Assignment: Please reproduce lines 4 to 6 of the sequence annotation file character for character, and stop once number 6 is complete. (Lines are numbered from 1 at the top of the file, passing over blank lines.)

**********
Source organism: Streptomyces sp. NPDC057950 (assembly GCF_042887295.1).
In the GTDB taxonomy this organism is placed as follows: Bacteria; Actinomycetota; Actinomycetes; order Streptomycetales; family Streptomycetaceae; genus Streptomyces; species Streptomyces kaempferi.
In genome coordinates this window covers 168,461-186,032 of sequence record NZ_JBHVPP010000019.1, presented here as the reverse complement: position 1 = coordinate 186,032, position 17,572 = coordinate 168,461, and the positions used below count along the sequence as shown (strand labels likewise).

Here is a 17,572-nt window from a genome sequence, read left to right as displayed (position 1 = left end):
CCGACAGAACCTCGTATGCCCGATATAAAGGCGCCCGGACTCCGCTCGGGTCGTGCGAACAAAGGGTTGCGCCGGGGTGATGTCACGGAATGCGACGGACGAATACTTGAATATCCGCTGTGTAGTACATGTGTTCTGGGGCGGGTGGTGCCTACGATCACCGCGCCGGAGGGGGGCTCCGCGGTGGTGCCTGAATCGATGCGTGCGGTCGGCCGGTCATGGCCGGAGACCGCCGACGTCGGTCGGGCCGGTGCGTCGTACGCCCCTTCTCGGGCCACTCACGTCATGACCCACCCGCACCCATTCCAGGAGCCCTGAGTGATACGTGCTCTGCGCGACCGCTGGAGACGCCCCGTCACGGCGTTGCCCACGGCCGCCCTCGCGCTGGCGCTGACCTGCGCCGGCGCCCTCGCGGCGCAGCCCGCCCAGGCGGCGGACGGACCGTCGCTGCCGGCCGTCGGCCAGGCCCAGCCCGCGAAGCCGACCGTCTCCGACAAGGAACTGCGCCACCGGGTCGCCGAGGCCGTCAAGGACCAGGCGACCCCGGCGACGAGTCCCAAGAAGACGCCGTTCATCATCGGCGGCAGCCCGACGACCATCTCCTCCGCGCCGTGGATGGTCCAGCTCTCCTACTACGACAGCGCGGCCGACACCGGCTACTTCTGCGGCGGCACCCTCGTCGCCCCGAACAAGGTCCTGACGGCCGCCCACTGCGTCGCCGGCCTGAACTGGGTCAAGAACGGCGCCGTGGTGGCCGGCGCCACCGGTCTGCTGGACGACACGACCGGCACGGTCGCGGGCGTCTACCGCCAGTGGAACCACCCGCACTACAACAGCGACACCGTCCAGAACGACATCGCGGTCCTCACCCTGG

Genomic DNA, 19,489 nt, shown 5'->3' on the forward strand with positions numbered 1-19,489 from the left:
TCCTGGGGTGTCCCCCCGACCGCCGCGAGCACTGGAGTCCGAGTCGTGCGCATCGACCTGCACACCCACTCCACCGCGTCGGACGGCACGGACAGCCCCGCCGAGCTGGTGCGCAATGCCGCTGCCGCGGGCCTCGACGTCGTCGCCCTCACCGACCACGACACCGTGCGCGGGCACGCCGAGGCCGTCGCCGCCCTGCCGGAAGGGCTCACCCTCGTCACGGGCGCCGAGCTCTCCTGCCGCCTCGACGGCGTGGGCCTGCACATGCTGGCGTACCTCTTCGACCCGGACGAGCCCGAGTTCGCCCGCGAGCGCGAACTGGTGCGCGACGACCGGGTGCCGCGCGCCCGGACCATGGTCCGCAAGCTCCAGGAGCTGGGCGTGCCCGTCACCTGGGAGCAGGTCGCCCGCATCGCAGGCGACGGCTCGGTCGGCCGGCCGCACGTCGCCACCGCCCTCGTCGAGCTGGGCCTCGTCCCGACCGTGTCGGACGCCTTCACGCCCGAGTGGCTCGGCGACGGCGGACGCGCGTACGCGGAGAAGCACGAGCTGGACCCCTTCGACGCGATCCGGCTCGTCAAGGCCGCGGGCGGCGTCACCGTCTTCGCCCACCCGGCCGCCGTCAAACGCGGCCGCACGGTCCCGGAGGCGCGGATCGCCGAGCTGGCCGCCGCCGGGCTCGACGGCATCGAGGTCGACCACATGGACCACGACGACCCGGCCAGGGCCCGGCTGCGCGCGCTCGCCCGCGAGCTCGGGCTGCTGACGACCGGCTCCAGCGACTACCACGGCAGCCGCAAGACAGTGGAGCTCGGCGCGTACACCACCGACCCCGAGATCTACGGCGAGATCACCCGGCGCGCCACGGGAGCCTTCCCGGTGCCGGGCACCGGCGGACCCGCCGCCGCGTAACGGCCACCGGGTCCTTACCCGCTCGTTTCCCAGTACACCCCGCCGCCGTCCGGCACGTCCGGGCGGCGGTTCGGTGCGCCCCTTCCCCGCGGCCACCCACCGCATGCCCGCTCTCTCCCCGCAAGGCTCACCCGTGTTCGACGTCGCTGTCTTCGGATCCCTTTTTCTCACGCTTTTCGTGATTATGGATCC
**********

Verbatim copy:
Here is a 17,572-nt window from a genome sequence, read left to right as displayed (position 1 = left end):
CCGACAGAACCTCGTATGCCCGATATAAAGGCGCCCGGACTCCGCTCGGGTCGTGCGAACAAAGGGTTGCGCCGGGGTGATGTCACGGAATGCGACGGACGAATACTTGAATATCCGCTGTGTAGTACATGTGTTCTGGGGCGGGTGGTGCCTACGATCACCGCGCCGGAGGGGGGCTCCGCGGTGGTGCCTGAATCGATGCGTGCGGTCGGCCGGTCATGGCCGGAGACCGCCGACGTCGGTCGGGCCGGTGCGTCGTACGCCCCTTCTCGGGCCACTCACGTCATGACCCACCCGCACCCATTCCAGGAGCCCTGAGTGATACGTGCTCTGCGCGACCGCTGGAGACGCCCCGTCACGGCGTTGCCCACGGCCGCCCTCGCGCTGGCGCTGACCTGCGCCGGCGCCCTCGCGGCGCAGCCCGCCCAGGCGGCGGACGGACCGTCGCTGCCGGCCGTCGGCCAGGCCCAGCCCGCGAAGCCGACCGTCTCCGACAAGGAACTGCGCCACCGGGTCGCCGAGGCCGTCAAGGACCAGGCGACCCCGGCGACGAGTCCCAAGAAGACGCCGTTCATCATCGGCGGCAGCCCGACGACCATCTCCTCCGCGCCGTGGATGGTCCAGCTCTCCTACTACGACAGCGCGGCCGACACCGGCTACTTCTGCGGCGGCACCCTCGTCGCCCCGAACAAGGTCCTGACGGCCGCCCACTGCGTCGCCGGCCTGAACTGGGTCAAGAACGGCGCCGTGGTGGCCGGCGCCACCGGTCTGCTGGACGACACGACCGGCACGGTCGCGGGCGTCTACCGCCAGTGGAACCACCCGCACTACAACAGCGACACCGTCCAGAACGACATCGCGGTCCTCACCCTGG

Genomic DNA, 19,489 nt, shown 5'->3' on the forward strand with positions numbered 1-19,489 from the left: